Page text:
Who is Judit Neurink?

Judit Neurink is...

a Dutch author and journalist who has a special relationship with the Middle East, and especially with Iraq. As the Middle East editor for the Dutch newspaper Trouw she was able to visit many of the countries in her region, often together with her then Moroccan-Dutch husband Ali Lazrak, who was a journalist and radio maker.

Her first visit to Iraq, after the fall of Saddam Hussein in 2003, was life changing. In 2008 she settled in the Kurdistan Region of Iraq to set up and lead a media centre, The Independent Media Centre in Kurdistan (IMCK) in Sulaymaniya. After five years, she went back to full time reporting and moved to the capital of Kurdistan, Erbil. She worked as a correspondent for Dutch and Belgian media and a number of international websites. She stayed in Iraq for over a decade.

She started writing fiction when she was still a teenager. Every week, she sent a new episode to a pen friend. She still holds on to those carefully-typed sheets of paper about a young girl who lands herself into a job in the music industry. But her first book that was published, some thirty years later, was non-fiction about an Iranian sect with the title Misled Martyrs.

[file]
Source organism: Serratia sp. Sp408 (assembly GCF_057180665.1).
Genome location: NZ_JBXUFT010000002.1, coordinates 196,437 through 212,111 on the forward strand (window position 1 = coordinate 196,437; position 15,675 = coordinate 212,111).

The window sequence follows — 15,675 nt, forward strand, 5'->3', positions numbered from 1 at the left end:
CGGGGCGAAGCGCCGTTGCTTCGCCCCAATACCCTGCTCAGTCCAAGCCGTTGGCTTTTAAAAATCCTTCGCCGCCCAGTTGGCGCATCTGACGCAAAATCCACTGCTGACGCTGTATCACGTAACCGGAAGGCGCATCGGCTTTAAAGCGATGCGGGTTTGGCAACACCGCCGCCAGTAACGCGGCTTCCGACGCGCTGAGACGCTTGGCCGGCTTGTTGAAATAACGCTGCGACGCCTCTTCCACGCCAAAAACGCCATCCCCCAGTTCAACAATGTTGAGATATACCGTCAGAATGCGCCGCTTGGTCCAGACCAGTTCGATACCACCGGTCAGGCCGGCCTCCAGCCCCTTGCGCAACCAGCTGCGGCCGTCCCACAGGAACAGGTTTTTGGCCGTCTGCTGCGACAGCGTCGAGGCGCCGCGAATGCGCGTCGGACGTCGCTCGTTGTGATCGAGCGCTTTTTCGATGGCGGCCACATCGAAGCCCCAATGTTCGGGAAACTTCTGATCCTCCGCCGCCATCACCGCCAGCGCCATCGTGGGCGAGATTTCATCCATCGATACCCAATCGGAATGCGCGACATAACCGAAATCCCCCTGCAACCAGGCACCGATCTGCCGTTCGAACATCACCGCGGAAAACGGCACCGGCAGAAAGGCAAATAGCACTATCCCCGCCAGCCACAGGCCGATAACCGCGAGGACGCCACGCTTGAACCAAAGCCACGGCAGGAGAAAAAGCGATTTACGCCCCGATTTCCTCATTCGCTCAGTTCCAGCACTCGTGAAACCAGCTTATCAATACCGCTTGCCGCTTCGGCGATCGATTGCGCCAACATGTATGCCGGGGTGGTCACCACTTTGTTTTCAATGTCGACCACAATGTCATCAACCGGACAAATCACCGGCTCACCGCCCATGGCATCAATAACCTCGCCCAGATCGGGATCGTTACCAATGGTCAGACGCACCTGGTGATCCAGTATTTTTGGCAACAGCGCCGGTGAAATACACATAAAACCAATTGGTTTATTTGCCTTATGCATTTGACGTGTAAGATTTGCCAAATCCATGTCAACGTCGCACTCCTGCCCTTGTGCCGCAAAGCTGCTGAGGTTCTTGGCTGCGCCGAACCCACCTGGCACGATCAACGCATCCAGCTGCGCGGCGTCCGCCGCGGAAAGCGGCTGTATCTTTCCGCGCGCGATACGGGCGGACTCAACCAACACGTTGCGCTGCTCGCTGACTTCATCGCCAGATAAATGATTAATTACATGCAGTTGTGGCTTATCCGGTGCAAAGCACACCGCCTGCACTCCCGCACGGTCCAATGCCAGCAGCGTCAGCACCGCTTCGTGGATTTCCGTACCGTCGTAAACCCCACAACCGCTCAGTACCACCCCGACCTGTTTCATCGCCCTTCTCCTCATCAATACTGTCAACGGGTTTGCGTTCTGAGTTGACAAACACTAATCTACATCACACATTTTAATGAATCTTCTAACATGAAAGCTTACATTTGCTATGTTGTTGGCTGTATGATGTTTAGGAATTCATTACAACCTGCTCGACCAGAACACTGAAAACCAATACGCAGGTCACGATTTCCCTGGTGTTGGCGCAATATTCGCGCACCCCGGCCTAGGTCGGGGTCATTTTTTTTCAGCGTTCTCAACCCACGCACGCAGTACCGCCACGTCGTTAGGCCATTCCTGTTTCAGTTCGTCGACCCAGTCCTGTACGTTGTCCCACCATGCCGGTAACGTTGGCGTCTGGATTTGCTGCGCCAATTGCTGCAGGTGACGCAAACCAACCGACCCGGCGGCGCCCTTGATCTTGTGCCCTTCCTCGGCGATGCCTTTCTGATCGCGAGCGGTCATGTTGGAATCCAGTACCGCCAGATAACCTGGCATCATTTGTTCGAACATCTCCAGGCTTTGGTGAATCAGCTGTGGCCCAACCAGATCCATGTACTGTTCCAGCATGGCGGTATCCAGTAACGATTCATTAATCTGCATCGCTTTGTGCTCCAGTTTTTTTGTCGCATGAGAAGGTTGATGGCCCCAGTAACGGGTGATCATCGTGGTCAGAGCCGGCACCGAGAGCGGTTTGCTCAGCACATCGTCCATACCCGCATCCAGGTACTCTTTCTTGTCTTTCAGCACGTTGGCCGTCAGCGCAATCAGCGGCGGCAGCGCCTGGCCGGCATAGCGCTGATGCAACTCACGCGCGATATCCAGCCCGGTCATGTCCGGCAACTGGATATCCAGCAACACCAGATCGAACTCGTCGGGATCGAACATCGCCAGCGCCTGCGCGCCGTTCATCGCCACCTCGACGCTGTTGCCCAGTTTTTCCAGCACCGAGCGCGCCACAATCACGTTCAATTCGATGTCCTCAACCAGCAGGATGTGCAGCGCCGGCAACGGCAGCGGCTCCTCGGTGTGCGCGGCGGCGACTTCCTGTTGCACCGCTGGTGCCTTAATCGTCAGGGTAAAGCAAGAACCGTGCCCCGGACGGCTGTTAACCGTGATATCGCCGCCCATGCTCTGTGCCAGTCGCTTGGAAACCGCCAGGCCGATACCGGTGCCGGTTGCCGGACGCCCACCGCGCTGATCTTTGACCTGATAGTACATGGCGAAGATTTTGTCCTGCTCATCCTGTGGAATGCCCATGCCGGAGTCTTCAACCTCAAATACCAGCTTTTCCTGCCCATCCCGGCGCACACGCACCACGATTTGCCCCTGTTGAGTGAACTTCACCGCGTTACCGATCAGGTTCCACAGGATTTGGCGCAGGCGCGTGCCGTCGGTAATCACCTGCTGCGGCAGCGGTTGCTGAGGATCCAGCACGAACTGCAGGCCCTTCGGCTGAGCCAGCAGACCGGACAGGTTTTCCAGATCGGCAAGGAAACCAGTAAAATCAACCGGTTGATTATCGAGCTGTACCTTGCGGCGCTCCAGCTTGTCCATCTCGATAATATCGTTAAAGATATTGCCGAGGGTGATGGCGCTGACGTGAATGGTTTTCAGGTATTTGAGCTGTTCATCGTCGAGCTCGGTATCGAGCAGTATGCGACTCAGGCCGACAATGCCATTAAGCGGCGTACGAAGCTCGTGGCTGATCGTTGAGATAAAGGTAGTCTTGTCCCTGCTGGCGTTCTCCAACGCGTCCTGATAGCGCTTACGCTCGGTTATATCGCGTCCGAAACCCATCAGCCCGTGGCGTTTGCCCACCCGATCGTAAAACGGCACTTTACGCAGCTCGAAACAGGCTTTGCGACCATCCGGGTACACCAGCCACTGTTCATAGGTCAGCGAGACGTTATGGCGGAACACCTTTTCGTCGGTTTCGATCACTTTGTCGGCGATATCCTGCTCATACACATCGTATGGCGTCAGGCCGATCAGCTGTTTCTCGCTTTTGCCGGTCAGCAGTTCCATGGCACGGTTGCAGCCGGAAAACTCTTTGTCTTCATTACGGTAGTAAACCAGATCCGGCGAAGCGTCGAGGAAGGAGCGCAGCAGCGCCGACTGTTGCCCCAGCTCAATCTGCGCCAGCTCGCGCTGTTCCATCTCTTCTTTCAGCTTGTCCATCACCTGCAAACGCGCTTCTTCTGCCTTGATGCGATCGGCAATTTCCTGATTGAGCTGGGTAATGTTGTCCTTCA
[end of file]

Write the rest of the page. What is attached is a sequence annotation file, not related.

Since then she has published several books, both fiction and non-fiction. Due to her journalistic background and her time working in Iraq, more books pertaining to the latter have been published. At the same time, her novels are always based on reality and the stories are usually located in Iraq. For her novel The Good Terrorist for instance, which is based on true-life stories from the Caliphate, she collected stories when she reported on the rule of the Islamic terror group ISIS in Iraq and Syria, and the war against it. Yet all the characters are the result of her fantasy and somehow are mainly Western – so the reader can easily identify with them.

After leaving Iraq in 2019, Neurink settled in Greece. She lives with her two Siamese cats in Athens but continues to travel to Iraq and the Middle East.

She has published nine books in Dutch, and so far eight of her books have been published in English.

The picture is taken at Babylon, at the site of the palaces of the old Sumerian and Assyrian Kings in Iraq.